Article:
This review may contain spoilers. I can handle the truth.
Lucy’s review published on Letterboxd:
This review may contain spoilers.
best picture showcase: film #7
it just doesn’t click. a gorgeous facade, masking the vagueness of the dialogue and intentions and feelings of the characters. dripping with scenic appeal, but i’m only slightly charmed by it. what tries to be one of the most sincere movies in years only feels hollow to me, even when i try to let it in. oliver and elio are different ages, but it’s the maturity level that bothers me here: one, a man, going out by himself until dawn. the other, only a boy, sitting with his parents, being read a fairlytale while it rains outside. he puffs out his chest and acts older than his age. and that’s what it is: an act. he can be intelligent and wise and ready for love, but is he mature enough for a relationship like this. it’s that imbalance that has me trying to break down the walls of this thing and see it more clearly. the way they talk and interact rings empty to me, only getting glimpses of true tenderness, split seconds of actual romance. oliver comes off the emptiest of all, i counted on one hand the times i could see his true nature, and half of those, i didn’t like what i saw. maybe he loved elio, but i can’t quite see it. and what i’m left with is a chilly ending, reflected in flames by the best bit of acting the movie has to offer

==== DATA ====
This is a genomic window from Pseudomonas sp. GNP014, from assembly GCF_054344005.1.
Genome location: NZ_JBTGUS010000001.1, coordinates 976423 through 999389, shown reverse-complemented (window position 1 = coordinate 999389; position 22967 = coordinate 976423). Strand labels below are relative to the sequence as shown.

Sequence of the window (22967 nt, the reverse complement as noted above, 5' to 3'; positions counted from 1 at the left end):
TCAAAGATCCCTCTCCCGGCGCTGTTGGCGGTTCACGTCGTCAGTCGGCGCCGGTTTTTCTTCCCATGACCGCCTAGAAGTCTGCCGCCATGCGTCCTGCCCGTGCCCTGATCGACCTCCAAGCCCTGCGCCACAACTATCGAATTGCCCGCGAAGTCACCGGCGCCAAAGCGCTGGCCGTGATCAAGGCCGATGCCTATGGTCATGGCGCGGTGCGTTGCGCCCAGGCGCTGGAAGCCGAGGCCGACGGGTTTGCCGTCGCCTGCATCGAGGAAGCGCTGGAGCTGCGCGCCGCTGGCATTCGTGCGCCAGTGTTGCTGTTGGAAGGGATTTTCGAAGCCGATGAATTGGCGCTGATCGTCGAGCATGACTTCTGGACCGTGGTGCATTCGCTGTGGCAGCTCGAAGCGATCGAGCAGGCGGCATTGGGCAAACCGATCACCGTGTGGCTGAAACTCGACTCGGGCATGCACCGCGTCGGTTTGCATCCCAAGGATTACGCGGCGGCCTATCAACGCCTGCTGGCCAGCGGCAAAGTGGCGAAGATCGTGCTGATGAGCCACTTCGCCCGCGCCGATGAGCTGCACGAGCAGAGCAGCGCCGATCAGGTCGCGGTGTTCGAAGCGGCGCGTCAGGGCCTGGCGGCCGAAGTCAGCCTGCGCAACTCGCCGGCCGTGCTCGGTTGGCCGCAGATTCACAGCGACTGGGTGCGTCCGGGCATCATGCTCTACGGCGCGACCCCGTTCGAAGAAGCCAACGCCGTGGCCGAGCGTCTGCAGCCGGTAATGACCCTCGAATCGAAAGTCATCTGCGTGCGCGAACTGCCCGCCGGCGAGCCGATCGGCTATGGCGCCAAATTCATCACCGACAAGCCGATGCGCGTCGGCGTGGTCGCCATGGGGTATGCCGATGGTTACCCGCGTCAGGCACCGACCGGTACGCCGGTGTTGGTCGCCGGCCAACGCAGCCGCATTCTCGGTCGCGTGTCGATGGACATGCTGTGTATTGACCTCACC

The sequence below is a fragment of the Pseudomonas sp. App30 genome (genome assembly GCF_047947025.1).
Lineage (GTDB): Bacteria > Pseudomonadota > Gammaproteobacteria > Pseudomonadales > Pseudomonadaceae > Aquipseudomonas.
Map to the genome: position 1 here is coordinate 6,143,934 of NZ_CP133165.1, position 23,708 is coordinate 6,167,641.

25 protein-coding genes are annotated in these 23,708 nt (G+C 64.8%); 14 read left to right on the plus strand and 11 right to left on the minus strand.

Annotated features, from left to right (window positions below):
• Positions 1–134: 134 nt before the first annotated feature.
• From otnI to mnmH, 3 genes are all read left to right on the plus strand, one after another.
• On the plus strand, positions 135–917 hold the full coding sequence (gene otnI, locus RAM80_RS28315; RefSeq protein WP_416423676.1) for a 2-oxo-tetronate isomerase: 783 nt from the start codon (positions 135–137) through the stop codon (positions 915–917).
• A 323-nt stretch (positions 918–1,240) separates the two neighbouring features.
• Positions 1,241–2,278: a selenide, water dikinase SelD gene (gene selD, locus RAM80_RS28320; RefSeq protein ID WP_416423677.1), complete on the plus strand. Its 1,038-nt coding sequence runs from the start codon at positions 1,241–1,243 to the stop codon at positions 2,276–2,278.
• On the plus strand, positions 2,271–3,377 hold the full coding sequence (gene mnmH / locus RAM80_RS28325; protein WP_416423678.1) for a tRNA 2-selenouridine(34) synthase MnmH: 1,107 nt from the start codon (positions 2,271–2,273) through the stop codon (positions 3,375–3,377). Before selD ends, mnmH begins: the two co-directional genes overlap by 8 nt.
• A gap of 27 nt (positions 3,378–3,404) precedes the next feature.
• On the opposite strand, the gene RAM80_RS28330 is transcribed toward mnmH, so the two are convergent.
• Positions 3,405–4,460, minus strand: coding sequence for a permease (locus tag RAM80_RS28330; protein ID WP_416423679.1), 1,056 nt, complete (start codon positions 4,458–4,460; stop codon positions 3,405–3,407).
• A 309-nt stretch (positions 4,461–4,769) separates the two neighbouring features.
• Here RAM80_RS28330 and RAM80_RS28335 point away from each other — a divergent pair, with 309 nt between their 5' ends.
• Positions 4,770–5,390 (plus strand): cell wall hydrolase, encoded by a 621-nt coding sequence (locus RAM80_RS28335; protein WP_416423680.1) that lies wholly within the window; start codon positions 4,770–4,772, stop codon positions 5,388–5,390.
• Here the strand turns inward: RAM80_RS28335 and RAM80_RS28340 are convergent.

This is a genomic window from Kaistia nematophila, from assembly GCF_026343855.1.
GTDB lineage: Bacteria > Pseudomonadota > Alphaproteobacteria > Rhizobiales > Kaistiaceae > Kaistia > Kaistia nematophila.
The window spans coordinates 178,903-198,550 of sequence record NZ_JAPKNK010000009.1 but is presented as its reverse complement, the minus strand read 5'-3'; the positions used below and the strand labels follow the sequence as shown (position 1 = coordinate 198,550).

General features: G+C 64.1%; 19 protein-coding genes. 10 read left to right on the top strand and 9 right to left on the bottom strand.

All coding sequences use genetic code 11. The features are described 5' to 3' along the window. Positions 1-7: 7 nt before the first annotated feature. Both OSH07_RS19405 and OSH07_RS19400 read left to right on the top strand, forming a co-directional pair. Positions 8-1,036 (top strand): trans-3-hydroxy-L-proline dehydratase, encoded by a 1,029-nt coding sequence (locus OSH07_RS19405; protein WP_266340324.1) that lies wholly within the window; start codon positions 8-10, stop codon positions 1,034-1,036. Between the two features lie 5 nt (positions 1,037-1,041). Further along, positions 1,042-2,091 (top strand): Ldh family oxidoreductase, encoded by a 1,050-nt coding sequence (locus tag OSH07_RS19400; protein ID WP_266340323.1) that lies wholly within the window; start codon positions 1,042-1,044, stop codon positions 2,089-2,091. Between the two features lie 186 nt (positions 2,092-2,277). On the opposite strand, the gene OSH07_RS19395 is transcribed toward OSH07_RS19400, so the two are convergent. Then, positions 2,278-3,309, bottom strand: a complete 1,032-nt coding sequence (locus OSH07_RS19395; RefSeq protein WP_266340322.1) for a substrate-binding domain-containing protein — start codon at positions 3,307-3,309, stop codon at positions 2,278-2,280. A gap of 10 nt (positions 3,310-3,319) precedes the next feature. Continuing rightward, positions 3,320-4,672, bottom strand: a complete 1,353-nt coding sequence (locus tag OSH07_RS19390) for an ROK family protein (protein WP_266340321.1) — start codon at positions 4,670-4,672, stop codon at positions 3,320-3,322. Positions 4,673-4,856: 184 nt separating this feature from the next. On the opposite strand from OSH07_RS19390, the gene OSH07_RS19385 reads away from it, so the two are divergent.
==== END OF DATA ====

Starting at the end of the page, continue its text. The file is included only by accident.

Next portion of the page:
but, all that said, i’m aware of the fact that people love it so. love it, relate to it, are enchanted by it. and i’m trying to let that be what it is, because the above is only my opinion, and we all have such drastically different opinions. in the end, all we can do is scribble our thoughts down and move on. discussion is maybe the most important aspect of a movie like this, or a time like this: to be open to discuss a movie and it’s good sides and it’s bad sides, even if you hold it dear to your heart. or despise it
this is a glorious, sun-drenched daydream for some, but not for me. and that’s ok